And, as Americans consider the significance of Black History Month, they need to recognize that the simple dynamic of Black and White no longer reflects the complicated racial makeup of American society, added a Duke sociologist.
Historian Tim Tyson said Americans remember the Civil Rights era as a "self-congratulatory fable that is soothing, moving and politically acceptable," but bears "no resemblance to what actually happened."


He said Martin Luther King's radical message of economic and political justice has been replaced in the popular memory with an image of the Rev. King as "an innocuous Black Santa Claus, genial and vacant, a man who wanted us to be nice to one another."


Tyson, a visiting professor and scholar at Duke and a professor of Afro-American Studies at the University of Wisconsin-Madison, is the author of Blood Done Sign My Name, a memoir about a 1970 lynching in Tyson's hometown of Oxford, N.C.


Mark Anthony Neal, associate professor of Black popular culture at Duke, said that Black History Month has become watered down over the years. Chain stores decorate with Black History Month-themed posters, publishers put out books on African American subjects and high-profile Black speakers are in high demand for a short space of time in February, he noted.


"Black History Month has become part of the marketing of the idea of multiculturalism and pluralism in the United States," Neal said. "It's a selling point, not necessarily a lived reality."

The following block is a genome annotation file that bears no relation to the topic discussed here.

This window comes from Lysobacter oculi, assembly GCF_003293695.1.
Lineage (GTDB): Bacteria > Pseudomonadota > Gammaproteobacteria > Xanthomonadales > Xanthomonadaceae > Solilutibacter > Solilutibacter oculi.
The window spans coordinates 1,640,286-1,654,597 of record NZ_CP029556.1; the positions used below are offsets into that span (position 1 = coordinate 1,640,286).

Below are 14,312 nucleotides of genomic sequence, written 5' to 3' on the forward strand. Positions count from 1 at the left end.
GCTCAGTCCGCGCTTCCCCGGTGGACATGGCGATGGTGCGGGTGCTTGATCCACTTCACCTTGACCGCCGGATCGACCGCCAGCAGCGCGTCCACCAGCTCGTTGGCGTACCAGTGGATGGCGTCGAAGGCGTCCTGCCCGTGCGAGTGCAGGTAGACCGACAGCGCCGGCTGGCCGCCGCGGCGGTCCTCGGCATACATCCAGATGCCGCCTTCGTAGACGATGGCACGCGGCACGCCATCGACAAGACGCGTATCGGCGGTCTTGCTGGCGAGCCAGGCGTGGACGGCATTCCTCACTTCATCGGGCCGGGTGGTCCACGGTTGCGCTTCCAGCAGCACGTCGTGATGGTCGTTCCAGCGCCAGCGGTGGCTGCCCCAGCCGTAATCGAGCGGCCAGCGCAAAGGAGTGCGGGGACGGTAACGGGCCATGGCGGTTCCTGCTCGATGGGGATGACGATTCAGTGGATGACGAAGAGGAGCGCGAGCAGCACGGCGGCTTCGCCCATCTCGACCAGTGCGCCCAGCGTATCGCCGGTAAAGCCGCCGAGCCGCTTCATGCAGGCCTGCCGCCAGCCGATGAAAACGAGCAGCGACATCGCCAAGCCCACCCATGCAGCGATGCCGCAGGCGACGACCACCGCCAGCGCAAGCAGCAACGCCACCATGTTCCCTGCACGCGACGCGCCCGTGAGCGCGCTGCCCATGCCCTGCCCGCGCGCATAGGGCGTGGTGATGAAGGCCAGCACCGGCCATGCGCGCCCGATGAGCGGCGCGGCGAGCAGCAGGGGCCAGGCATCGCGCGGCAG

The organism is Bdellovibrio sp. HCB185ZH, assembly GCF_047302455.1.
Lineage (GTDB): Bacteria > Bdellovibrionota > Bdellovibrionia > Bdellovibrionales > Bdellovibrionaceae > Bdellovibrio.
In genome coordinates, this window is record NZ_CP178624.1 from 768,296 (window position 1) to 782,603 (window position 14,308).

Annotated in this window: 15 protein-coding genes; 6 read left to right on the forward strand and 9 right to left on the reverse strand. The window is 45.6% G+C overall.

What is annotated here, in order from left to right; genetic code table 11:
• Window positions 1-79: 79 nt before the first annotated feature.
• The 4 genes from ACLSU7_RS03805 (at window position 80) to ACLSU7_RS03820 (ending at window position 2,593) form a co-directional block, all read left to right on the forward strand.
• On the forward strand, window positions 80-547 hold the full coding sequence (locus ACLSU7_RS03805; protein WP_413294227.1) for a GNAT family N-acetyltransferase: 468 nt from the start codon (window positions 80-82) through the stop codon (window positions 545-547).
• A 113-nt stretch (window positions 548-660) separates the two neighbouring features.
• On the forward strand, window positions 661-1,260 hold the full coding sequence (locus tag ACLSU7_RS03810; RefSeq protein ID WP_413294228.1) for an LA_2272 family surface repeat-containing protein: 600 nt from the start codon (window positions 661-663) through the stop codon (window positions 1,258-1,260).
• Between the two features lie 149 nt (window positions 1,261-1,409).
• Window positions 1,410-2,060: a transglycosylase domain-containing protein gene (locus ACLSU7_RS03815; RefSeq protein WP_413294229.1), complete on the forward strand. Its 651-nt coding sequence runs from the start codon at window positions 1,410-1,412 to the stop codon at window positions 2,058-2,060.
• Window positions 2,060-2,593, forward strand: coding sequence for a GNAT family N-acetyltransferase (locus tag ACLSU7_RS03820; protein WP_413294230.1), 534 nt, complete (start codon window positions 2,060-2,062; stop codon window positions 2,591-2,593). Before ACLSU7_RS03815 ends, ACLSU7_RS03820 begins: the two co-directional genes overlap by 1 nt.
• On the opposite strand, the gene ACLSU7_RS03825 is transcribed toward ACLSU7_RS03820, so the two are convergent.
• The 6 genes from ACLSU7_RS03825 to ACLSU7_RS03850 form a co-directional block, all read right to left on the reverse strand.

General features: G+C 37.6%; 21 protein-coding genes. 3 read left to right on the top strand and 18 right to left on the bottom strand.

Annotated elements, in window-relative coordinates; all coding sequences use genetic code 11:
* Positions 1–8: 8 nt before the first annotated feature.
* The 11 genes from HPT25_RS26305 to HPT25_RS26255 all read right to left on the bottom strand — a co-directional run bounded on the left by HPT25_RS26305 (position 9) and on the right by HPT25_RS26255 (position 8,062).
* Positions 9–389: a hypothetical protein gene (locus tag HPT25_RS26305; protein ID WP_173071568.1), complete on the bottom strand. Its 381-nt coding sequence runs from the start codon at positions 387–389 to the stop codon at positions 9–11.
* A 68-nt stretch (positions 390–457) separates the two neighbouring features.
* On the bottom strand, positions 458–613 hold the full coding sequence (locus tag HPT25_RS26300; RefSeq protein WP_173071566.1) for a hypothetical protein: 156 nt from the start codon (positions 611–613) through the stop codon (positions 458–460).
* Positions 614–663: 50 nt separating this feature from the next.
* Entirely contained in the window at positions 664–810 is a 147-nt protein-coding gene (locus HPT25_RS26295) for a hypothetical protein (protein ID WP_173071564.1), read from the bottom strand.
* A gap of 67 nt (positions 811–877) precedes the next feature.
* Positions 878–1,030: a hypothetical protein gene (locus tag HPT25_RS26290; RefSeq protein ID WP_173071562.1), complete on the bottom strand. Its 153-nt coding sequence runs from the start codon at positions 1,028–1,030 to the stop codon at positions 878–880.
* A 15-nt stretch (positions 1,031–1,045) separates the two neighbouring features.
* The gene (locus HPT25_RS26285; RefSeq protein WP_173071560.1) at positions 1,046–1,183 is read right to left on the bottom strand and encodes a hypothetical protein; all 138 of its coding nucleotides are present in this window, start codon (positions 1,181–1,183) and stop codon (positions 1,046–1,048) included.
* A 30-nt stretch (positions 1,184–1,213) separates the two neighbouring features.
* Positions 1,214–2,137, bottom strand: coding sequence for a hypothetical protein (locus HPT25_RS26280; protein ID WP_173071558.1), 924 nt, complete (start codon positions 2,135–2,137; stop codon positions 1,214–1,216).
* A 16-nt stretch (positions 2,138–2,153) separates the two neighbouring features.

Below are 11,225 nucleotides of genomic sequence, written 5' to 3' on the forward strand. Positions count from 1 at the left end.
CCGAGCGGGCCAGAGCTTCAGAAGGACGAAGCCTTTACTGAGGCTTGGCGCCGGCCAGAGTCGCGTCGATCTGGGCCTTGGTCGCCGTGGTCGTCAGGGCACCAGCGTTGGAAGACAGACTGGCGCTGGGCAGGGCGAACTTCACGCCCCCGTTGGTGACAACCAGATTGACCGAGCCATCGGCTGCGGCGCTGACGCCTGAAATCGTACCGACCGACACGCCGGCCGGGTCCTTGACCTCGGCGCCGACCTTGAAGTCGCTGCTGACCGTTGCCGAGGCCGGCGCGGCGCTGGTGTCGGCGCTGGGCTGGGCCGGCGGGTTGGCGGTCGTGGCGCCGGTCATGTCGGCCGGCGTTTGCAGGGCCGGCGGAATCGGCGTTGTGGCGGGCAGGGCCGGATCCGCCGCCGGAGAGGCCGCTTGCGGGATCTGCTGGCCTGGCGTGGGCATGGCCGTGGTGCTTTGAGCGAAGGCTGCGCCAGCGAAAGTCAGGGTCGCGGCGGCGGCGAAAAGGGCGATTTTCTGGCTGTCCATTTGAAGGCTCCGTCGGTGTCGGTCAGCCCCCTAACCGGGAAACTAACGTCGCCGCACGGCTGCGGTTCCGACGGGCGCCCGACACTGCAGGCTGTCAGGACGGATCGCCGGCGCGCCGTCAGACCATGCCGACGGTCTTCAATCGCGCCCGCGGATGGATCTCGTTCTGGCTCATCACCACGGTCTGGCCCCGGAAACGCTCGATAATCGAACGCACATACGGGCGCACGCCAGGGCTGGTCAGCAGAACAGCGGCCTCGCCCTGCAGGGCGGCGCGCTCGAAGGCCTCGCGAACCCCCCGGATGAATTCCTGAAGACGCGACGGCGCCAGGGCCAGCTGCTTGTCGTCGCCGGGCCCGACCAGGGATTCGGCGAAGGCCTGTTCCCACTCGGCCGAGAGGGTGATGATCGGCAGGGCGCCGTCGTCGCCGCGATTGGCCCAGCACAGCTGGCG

Duke sociology research professor Eduardo Bonilla-Silva said Americans need to not only acknowledge the real struggles and conflict of the civil rights era, but face up to the racial realities of today.


"First, we must acknowledge that Blacks, despite the advances made in the 1960s and 1970s, lag still well behind Whites in almost all social indicators," said Duke sociology research professor Eduardo Bonilla-Silva, who specializes in the study of racial stratification in the United States. "Second, we must also realize that the face of the nation has become increasingly more brown."


The bulk of this new Latino population is fast joining the ranks of the working poor and, thus, socially, economically and symbolically becoming "Black-like," Bonilla-Silva said. But a small segment of the Latino population — usually Latinos with lighter skin — are treated as "honorary Whites" by White America and are more accepted and assimilated, he said.


"The historical Black-White divide may remain, but it may become more complex and even add a little bit of gray in the middle," he said. "Thus, in this year's Black History Month celebration, we may want to take account of both the new 'Black-like,' as well as the 'honorary White,' segments of the Latino population, and examine the role they will play in the future of America."